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How to Make a Homework Schedule

by Candice Coleman

Your daughter refuses to write her book report before it is due tomorrow; your son finds a way to dodge your questions about when he will do his homework. Parents of school-age children may find that homework discussions are a fight waiting to happen. A homework schedule may help you restore peace to the household during the school year. There are no hard-and fast rules when it comes to making one. Each child has his own preferences and needs when it comes to what time to do homework.

Consider your daily schedule. Does your child have a gap between school and starting gymnastics, or do you commonly have visitors during the evening hours? Kids work best in a quiet environment without distractions, according to KidsHealth. Avoiding homework times when interruptions are likely may be ideal.

Talk to your child about his homework preferences. A sense of control over when he gets to do his homework may reduce conflicts between the two of you. You may make suggestions, like reminding him of how he's often distracted an hour before bedtime. The American Academy of Pediatrics recommends that you agree to a trial run on the time and place to do homework.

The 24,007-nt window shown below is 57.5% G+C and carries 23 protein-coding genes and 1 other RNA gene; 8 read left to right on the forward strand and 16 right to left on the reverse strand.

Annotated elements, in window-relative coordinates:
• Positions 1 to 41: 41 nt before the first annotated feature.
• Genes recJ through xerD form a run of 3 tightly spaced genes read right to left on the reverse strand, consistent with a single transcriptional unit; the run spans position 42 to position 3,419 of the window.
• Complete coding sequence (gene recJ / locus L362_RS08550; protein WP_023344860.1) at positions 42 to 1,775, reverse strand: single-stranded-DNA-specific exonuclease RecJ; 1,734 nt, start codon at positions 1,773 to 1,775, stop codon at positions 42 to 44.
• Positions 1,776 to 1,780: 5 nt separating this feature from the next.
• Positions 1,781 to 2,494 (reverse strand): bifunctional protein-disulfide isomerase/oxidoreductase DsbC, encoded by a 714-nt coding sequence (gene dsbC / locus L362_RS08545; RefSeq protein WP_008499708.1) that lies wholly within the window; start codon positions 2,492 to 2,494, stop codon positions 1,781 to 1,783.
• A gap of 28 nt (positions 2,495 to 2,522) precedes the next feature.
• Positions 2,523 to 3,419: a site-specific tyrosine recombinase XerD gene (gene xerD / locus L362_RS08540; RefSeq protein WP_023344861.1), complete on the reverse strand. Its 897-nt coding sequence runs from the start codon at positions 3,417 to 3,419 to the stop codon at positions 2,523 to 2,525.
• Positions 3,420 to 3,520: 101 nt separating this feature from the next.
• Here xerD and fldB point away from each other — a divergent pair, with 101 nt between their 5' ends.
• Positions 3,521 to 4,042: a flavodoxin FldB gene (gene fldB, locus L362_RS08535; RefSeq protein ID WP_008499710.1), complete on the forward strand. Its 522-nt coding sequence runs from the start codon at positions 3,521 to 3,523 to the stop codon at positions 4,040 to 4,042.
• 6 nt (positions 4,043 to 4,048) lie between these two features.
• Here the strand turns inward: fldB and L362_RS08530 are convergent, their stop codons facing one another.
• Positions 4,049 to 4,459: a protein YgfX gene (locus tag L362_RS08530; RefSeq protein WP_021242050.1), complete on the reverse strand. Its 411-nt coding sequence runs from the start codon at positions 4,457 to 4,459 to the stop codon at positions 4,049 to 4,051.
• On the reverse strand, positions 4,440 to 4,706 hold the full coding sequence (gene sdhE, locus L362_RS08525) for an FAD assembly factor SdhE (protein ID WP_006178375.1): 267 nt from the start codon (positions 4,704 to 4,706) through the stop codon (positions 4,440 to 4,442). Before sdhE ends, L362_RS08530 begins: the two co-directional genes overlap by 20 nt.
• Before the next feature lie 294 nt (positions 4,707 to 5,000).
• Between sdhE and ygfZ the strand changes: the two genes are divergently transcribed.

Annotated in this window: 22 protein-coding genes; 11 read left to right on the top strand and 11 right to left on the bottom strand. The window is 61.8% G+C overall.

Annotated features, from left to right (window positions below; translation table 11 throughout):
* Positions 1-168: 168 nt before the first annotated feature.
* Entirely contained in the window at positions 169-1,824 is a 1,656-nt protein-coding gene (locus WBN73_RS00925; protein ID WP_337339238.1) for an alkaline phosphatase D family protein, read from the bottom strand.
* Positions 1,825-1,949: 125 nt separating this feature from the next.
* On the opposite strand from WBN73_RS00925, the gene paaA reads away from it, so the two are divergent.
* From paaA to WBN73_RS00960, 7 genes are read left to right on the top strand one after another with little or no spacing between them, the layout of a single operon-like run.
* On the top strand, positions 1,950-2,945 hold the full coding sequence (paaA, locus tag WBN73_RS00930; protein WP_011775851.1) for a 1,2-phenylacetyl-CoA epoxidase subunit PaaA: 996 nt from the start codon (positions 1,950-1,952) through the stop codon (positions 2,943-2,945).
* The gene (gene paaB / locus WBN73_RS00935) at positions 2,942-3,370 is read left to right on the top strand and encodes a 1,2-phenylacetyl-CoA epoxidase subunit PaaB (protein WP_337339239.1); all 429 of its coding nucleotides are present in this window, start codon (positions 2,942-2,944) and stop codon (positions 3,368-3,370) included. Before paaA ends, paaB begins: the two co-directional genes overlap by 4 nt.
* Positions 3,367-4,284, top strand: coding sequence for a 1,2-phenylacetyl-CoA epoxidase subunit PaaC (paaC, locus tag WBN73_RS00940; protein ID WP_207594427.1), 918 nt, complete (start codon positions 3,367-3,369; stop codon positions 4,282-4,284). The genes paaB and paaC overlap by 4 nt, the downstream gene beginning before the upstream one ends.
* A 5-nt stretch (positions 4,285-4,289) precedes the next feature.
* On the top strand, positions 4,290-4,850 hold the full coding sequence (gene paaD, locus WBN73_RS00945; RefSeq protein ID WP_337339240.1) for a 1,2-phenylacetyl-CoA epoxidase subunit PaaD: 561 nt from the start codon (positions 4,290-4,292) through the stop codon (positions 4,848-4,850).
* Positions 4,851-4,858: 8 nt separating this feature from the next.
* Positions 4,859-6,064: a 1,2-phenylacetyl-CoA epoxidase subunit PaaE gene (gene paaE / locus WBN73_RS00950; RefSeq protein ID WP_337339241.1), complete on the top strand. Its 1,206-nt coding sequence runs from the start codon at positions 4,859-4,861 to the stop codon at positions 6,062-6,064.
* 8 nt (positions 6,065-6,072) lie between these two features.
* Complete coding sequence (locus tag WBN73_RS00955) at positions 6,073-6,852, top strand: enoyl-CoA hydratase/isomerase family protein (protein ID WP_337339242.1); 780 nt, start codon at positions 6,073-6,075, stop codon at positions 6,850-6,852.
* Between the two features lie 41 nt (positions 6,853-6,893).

Give your child time to adjust to her new homework schedule. She may follow the routine more closely if she is given distance to do her homework herself, or she may rely on you to help her organize her homework tasks. The National Association of School Psychologists advises flexibility according to your child's needs. Younger children likely need more assistance and supervision than older children in order to keep to the homework schedule.

Think about letting your child have a more unusual, dynamic homework schedule. Some kids may benefit from 10-minute homework sessions spaced apart by a few hours, according to KidsHealth. When it comes to longer-term assignments, some children may also fare better by having one or two longer homework sessions compared to several shorter ones.

Tips

  • Do what works best for your child. If homework directly after school leads to fights, try to make an agreement for a different time. If homework is continually a struggle, speak to your child's teacher about what can be done.
  • Parents should remove media and other distractions from the homework space, or ensure that the child's homework area is in a place where supervision is possible, according to Scholastic.

Warning

  • Some children may avoid homework due to an undiagnosed learning disability, according to KidsHealth. If you think this could be true for your child, schedule a visit with his pediatrician for more assistance.

About the Author

Candice Coleman worked in the public school system as a middle school and high school substitute teacher. In addition to teaching, she is also a tutor for high school and college students.

Photo Credits

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